charles_bolden_2.jpgLAKE CITY, S.C. (AP) _ Standing a few hundred feet from the memorial to the fallen Challenger astronaut, NASA Administrator Charles Bolden told hundreds Monday that he owes his career of his fellow South Carolinian Ron McNair.

“He was my very good friend and a person I owe everything to because I would not be standing here today if it were not for Ron,'' Bolden, a black Columbia native, told about 400 people attending the dedication of the Ronald McNair Life History Center. “I stood on his shoulders.''

McNair died when the space shuttle Challenger exploded after lifting off 25 years ago.

The center, which offers space for community meetings and events in a room lined with exhibits about McNair's life, is in the same building where a librarian once famously called the police and McNair's mother when the 9-year-old black child tried to check out a couple of books in Jim Crow South Carolina.

The youngster held his ground. When police refused to arrest him for trying to check out a library book, the librarian relented and let him have the books.

“The lesson from Ron McNair's life is to believe in yourself when nobody else will,'' said U.S. Sen. Lindsey Graham, who said that in 1950s South Carolina, reaching the moon and stars must have seemed easier than what McNair and Bolden accomplished. “If you're a librarian and a kid asks for a book, give it to them, because you don't really know what that man or woman is all about.''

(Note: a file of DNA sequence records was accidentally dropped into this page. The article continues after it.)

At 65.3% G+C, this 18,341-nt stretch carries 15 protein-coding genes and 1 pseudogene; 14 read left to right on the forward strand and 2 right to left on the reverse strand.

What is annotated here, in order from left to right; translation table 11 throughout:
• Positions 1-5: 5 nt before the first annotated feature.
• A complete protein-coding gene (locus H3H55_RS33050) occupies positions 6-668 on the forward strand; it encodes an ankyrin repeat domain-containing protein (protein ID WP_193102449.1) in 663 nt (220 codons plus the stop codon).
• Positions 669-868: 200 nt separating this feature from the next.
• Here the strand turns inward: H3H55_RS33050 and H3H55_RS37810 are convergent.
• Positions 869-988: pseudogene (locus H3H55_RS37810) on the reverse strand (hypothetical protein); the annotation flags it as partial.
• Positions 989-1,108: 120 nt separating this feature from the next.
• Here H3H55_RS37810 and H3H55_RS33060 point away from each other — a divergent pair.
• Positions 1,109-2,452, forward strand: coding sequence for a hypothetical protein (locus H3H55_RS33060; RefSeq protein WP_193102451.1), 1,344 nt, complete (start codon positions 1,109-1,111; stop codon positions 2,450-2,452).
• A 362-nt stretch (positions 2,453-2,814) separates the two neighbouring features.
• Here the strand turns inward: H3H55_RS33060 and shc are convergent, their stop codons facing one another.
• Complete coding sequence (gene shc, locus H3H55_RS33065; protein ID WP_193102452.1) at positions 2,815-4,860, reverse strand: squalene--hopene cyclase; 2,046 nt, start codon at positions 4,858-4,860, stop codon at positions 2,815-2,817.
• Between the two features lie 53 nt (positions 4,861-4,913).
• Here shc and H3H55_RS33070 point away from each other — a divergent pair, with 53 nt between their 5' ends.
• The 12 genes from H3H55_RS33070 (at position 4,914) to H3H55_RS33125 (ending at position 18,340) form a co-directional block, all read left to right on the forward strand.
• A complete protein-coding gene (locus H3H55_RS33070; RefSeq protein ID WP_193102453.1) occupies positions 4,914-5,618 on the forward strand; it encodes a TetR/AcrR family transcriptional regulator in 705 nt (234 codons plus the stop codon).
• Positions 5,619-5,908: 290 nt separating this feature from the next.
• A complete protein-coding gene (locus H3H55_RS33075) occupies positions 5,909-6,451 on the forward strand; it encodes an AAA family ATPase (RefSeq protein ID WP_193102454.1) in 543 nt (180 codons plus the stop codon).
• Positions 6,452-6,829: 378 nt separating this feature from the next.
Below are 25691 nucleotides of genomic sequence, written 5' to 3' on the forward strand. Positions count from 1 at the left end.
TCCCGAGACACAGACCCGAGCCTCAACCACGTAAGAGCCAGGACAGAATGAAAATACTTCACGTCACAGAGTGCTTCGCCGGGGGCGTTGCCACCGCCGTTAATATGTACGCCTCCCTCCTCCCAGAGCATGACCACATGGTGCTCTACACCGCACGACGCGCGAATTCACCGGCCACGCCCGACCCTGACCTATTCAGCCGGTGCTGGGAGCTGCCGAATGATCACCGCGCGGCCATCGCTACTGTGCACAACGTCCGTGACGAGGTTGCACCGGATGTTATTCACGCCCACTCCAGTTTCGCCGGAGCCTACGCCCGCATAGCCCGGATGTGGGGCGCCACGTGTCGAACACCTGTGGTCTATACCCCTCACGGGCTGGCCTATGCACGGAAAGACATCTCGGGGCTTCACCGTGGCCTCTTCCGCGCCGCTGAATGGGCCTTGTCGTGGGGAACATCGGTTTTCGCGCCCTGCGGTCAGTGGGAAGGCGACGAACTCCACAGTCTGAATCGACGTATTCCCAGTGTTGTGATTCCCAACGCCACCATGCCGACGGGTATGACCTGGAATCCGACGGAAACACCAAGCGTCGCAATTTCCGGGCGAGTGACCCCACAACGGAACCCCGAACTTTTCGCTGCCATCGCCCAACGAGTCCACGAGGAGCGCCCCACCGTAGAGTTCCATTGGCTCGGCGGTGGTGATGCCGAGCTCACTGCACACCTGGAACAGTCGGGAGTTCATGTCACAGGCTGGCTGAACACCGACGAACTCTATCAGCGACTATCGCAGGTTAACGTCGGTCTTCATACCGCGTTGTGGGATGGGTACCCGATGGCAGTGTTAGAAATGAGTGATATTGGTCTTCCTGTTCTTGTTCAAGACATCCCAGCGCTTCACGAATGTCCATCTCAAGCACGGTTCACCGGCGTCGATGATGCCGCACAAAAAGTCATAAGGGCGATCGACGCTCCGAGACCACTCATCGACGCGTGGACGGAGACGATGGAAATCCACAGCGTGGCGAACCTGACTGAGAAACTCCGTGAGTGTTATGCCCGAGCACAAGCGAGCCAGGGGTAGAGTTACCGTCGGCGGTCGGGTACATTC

Bolden recalled how when he was a Marine test pilot, McNair asked him if he planned to apply to the astronaut corps.

“I said 'Not on your life' and he looked at me strange. I said 'Ron, I would not be selected. They would never select me.' And he looked at me and said 'That's the dumbest thing I've ever heard. How do you know you won't be selected unless you at least try?'''

Bolden said he applied and soon was flying on the shuttle himself.

He said that McNair would be amazed at the progress made in space during the past 25 years: an international space station, a satellite orbiting Mercury and rovers on Mars.

“Ron would be so very, very honored,'' by the dedication, said his widow Cheryl McNair, and he would be pleased that his life was a continuing source of inspiration and hope to others.

“These are indeed things Ron believed in,'' she said.